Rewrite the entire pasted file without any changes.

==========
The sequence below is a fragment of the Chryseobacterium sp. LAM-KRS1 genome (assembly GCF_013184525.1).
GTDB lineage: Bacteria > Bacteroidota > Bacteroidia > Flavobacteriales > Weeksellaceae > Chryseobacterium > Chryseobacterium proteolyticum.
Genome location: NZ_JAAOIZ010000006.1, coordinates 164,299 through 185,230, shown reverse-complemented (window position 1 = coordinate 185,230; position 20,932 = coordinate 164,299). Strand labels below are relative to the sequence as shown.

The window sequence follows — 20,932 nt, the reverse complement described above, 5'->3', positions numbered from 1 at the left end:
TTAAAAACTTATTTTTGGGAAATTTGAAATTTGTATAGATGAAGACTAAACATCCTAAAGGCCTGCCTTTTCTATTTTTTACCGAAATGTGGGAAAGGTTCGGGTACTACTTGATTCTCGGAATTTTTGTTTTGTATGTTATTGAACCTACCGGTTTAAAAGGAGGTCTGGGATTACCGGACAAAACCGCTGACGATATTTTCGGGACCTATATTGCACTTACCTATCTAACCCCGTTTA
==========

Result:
The sequence below is a fragment of the Chryseobacterium sp. LAM-KRS1 genome (assembly GCF_013184525.1).
GTDB lineage: Bacteria > Bacteroidota > Bacteroidia > Flavobacteriales > Weeksellaceae > Chryseobacterium > Chryseobacterium proteolyticum.
Genome location: NZ_JAAOIZ010000006.1, coordinates 164,299 through 185,230, shown reverse-complemented (window position 1 = coordinate 185,230; position 20,932 = coordinate 164,299). Strand labels below are relative to the sequence as shown.

The window sequence follows — 20,932 nt, the reverse complement described above, 5'->3', positions numbered from 1 at the left end:
TTAAAAACTTATTTTTGGGAAATTTGAAATTTGTATAGATGAAGACTAAACATCCTAAAGGCCTGCCTTTTCTATTTTTTACCGAAATGTGGGAAAGGTTCGGGTACTACTTGATTCTCGGAATTTTTGTTTTGTATGTTATTGAACCTACCGGTTTAAAAGGAGGTCTGGGATTACCGGACAAAACCGCTGACGATATTTTCGGGACCTATATTGCACTTACCTATCTAACCCCGTTTA